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Keynes Fund

 

Project Summary

Dr. Frederico Lima - Collect Voting Share Data for Local Bond Referenda (JHLY).

Many U.S. school infrastructure projects are financed with municipal bonds, which must be authorized in local referenda. I construct a new bond referenda dataset using online newspaper archives, and use it to estimate how school infrastructure spending impacts local economies by comparing areas where bond authorizations were (narrowly) approved with areas where they were defeated. I find that bond approval has large, positive effects on local income and employment. The long-run income multiplier is above 2, and an additional job is created per $40,000 of school spending. In addition, school construction leads to higher net migration, and to persistent increases in population, house prices, residential construction, and mortgage refinancing. Overall my results are consistent with infrastructure spending acting both as a temporary shock to labour demand and as a persistent shock to local amenities, and suggest an important complementarity between fiscal multipliers and the marginal utility of government spending.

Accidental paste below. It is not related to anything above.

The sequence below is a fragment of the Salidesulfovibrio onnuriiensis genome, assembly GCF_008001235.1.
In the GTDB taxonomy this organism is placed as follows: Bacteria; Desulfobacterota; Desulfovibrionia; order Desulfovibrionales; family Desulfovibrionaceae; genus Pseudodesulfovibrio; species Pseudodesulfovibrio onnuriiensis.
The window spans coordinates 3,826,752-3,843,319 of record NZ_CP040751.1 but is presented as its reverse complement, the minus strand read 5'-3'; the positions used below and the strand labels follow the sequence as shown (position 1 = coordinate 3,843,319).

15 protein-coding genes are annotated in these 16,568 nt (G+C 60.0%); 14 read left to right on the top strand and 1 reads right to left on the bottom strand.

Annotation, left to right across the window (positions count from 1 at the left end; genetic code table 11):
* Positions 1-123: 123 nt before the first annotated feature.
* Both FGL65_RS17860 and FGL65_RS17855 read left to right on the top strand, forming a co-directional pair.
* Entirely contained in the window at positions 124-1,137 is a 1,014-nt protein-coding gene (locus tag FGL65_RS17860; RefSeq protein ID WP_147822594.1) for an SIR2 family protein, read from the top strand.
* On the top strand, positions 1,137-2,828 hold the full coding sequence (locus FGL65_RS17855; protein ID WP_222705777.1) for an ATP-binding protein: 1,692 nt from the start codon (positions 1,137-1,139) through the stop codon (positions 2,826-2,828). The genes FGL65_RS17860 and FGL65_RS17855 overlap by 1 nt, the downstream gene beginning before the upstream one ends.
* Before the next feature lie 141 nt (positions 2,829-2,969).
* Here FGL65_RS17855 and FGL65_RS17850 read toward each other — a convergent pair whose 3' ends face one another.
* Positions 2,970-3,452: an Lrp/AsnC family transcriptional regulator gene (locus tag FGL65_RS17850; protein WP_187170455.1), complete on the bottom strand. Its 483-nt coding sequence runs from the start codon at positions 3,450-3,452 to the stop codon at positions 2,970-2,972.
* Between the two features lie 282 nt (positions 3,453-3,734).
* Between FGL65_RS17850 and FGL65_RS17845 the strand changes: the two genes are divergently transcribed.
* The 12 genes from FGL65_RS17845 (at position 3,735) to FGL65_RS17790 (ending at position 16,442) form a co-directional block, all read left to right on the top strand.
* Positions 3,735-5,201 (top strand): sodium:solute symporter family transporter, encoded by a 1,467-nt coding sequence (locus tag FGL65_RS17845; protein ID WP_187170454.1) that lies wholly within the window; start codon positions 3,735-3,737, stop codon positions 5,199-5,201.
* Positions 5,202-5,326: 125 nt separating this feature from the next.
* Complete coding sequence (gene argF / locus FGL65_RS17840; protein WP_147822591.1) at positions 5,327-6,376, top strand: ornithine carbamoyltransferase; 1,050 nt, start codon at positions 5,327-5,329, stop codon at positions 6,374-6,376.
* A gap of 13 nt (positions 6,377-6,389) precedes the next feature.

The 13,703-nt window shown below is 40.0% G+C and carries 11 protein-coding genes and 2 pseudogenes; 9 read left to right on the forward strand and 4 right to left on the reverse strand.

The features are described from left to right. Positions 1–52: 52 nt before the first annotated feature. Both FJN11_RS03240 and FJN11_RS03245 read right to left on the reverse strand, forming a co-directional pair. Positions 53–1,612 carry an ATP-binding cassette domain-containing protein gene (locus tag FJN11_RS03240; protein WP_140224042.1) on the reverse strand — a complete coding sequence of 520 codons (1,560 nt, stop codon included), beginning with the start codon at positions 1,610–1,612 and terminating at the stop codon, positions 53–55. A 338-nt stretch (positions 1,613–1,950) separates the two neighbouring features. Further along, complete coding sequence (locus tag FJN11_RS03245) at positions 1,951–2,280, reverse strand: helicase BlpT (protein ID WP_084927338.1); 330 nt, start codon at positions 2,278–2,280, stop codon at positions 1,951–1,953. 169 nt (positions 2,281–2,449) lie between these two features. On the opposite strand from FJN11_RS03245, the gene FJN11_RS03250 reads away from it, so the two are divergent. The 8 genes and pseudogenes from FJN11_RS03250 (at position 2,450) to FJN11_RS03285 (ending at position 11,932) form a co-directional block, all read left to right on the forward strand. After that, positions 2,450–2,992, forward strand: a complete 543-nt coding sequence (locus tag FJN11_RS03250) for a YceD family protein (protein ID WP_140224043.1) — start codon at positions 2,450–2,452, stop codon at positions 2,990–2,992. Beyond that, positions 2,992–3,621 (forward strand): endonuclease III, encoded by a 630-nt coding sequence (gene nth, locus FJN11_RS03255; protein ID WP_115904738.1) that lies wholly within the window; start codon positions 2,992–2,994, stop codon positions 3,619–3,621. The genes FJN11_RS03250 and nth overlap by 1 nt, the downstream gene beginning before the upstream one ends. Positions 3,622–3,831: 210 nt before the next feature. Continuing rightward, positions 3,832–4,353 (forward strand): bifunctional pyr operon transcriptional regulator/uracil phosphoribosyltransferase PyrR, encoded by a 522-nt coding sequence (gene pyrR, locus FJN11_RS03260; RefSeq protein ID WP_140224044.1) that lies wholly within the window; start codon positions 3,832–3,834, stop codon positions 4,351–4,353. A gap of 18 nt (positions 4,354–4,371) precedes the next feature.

This award was used to collect the data on vote shares in each referendum. The tasks that required funding where

  1. Writing a computer script to search and download relevant articles
  2. Writing a computer script to parse the article text for voting shares
  3. Running a data validation project on Amazon Mechanical Turk

Tasks (1) and (2) were completed. Task (3) was not completed due to technical difficulties using Amazon Mechanical Turk, and the lack of reliability of the results obtained using those services. As a result, the award’s funding was not fully used.

Project Output

This award resulted in a working paper titled The Effects of Public Infrastructure Spending: Evidence from U.S. Bond Referenda.

Future Plans

The next steps will be to finalize the working paper for publication. The dataset could also be used in future research projects looking at the effect of school construction on educational achievement and inequality.